Dust Storm on the Gulf of Oman • Earth.com Dust Storm on the Gulf

Last update: May 28th, 2020 at 9:00 pm

Dust Storm on the Gulf of Oman. A veil of wind-swept dust curls out over the Gulf of Oman in this Moderate Resolution Imaging Spectroradiometer (MODIS) image acquired on November 16, 2003 by the Aqua satellite. The dust, seen as tan pixels, is coming from Iran, just north of the Gulf.

The high-resolution image provided above is at 500 meters per pixel. The image is also available in MODIS’ maximum resolution of 250 meters per pixel.

Oman , officially the Sultanate of Oman , is an Arab country on the southeastern coast of the Arabian Peninsula in Western Asia. Its official religion is Islam.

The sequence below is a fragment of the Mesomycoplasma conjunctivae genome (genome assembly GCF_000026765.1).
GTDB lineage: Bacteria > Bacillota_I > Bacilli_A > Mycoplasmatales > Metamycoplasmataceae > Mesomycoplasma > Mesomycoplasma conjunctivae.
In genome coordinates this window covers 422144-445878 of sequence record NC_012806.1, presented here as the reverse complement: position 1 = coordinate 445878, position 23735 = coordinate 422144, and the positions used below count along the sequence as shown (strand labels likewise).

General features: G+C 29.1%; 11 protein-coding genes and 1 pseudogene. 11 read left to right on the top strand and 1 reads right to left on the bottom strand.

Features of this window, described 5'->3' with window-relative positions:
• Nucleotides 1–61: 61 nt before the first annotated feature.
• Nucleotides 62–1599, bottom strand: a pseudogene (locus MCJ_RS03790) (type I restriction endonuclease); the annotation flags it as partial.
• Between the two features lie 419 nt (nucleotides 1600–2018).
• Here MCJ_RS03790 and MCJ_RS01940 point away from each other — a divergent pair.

Holding a strategically important position at the mouth of the Persian Gulf, the country shares land borders with the United Arab Emirates to the northwest, Saudi Arabia to the west, and Yemen to the southwest, and shares marine borders with Iran and Pakistan. The coast is formed by the Arabian Sea on the southeast and the Gulf of Oman on the northeast. The Madha and Musandam exclaves are surrounded by the UAE on their land borders, with the Strait of Hormuz (which it shares with Iran) and Gulf of Oman forming Musandam’s coastal boundaries.

Credit: Image courtesy Jeff Schmaltz, MODIS Land Rapid Response Team at NASA GSFC

Fresh News coming
your way, Weekly

The biggest news about our planet
delivered to you each day